Rugby, Racism and Stereotypes

19 Apr

Sometimes it’s hard to tell what racism is – you’re driving through Porirua and someone jokingly says, “Ooh, better lock your car doors!” You feel a little uncomfortable; you smile awkwardly and you wonder what it is about that comment that made you feel uneasy. Is someone who says that comment really racist or are they just commenting on the local crime rates? You’re not so sure and then you forget about it. Then, sometimes, it is obvious. When I worked overseas, one guy told me that the black guy we worked with was different – he wasn’t like all those other ‘animals’ out there. I’m also thinking of Paul ‘Cheeky Darky’ Holmes here and his most recent rant about Waitangi Day. Nowhere is racism more evident than in online public forums, where anonymity seems to encourage people’s most vile thoughts to come spewing out. Indeed for me, the most horrifying part of Paul Holmes’ column was the prejudices that many people I share my community with felt necessary to share in the comments section.

Last week, Coach Pat Lam of the Blues rugby team spoke out against the racial comments made against him and Blues players in online forums and on talkback radio. Facing a bad start to the season people felt it necessary to attribute this to Pat Lam’s Polynesian heritage. It seems when our Polynesian boys are doing well on the rugby field we praise their athletic prowess, a product of their inherent physicality. But when things are going bad they are criticised based on the apparent inherent failings of their Polynesian heritage.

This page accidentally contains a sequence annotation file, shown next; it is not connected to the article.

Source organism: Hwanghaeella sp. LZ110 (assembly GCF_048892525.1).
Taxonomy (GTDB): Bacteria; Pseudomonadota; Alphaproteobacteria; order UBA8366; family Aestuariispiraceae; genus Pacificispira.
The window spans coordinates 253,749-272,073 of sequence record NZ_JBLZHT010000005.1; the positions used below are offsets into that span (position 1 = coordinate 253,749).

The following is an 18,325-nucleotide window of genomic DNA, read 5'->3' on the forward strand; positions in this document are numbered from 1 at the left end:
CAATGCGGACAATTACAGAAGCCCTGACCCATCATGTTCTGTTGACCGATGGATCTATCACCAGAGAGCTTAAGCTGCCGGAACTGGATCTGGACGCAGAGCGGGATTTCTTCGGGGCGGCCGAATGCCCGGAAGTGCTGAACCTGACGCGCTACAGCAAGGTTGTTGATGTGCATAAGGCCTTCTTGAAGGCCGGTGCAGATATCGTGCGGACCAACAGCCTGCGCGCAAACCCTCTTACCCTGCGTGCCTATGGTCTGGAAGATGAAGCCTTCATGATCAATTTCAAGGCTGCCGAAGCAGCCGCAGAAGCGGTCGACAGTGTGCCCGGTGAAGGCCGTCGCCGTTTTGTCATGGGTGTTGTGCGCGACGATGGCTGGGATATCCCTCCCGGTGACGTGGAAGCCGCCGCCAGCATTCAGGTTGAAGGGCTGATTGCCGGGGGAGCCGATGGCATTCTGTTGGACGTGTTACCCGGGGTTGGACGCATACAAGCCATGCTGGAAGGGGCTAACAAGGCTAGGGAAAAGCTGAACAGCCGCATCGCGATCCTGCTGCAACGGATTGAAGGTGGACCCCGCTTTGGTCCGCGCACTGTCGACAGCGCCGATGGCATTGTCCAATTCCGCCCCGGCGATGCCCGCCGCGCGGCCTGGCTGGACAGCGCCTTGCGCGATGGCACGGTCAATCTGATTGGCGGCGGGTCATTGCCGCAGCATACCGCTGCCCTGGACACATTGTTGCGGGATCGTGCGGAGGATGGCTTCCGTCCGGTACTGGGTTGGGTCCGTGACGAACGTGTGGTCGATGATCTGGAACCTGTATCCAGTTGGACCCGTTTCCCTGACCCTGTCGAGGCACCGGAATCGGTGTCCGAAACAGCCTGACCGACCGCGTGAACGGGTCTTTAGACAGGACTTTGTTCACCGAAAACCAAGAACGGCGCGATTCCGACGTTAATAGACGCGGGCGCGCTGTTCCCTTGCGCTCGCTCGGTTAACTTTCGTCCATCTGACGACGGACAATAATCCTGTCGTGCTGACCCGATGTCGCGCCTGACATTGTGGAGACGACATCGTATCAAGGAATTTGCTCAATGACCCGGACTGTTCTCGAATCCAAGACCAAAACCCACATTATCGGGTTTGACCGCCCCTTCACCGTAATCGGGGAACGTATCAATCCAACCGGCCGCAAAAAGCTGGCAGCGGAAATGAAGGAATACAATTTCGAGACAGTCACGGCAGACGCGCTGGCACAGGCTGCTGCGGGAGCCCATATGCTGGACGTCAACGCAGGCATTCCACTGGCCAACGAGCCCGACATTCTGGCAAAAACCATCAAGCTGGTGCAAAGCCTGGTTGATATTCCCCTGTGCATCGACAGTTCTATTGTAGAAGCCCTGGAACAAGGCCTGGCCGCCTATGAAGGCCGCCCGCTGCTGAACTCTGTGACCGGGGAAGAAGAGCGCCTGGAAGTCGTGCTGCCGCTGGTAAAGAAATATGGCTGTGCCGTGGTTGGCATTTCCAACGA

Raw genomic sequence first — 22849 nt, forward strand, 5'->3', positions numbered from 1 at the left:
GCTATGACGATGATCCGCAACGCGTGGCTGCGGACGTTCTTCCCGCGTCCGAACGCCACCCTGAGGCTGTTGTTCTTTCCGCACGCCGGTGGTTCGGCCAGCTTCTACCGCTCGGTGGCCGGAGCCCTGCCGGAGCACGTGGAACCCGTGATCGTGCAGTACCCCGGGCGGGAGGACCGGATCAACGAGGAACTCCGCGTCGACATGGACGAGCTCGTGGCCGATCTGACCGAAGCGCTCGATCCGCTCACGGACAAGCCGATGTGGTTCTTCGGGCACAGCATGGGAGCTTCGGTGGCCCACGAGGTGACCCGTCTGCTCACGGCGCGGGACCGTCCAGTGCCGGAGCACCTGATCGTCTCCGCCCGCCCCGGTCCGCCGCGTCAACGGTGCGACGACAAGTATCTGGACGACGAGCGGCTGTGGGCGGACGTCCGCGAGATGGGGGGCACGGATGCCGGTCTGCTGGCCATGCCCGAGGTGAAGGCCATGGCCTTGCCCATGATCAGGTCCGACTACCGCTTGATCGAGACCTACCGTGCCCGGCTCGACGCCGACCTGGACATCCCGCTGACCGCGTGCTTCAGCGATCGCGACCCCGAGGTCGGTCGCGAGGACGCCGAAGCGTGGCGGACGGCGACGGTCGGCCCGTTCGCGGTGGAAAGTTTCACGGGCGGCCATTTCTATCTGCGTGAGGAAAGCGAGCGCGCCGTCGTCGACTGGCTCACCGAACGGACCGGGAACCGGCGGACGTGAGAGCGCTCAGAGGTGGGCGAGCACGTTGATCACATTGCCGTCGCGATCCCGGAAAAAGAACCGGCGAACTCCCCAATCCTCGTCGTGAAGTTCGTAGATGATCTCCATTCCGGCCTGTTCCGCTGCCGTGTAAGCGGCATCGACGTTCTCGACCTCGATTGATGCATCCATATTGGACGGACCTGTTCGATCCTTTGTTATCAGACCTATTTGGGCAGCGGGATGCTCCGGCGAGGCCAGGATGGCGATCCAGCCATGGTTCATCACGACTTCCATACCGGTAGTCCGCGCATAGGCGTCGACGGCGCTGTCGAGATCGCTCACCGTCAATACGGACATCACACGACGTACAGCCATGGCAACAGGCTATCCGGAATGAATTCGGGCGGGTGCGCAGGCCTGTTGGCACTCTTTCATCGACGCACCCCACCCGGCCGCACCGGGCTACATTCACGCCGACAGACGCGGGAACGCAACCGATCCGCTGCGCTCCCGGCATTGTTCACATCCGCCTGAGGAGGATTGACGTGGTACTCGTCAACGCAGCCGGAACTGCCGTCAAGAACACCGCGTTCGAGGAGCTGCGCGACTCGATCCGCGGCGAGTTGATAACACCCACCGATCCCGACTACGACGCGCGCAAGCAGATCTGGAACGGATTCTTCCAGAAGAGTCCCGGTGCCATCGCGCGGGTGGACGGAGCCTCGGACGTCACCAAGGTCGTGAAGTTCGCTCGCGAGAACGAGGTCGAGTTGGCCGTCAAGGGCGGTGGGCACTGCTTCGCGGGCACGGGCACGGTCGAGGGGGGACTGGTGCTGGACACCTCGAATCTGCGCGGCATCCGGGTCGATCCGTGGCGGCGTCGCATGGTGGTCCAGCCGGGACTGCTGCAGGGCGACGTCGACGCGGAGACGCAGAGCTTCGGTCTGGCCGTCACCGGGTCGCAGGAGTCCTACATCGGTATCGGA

Racism is not only thinking someone is less smart, beautiful, trustworthy, good at a job or human because of their ethnicity. It’s also about stereotypes – that if you don’t fit into this narrative then you’re  ‘soft’, less of a husband, or not a ‘real’ tane.  Nowhere are these ideas more evident for Polynesian men than in sporting narratives where they are constructed as inherently physical.

Why is sport so dominated by Polynesian men? As Brendan Hokowhitu at Otago University had pointed out, succeeding in the physical realm has historically been one of the few avenues where Māori men could gain recognition from Pakeha on an equal footing. The success of Polynesian men on the sporting field has been a source of great mana for many Polynesian communities. The problem with this is that it pervasively limits what is seen as legitimate ‘manly’ avenues for Polynesian men to succeed. Colonisation continues if we do not challenge stereotypes that tell Māori and Pasifika men they are only good for their brawn and not their brains. Comments such as the following continue to reinforce stereotypes that limit the spaces which Polynesian men occupy,

Polynesian players were naturally superior to us in talent, but a lot of them aren’t there now because they didn’t have the discipline…They lacked the right kind of mental attitude. They’d just turn up and play.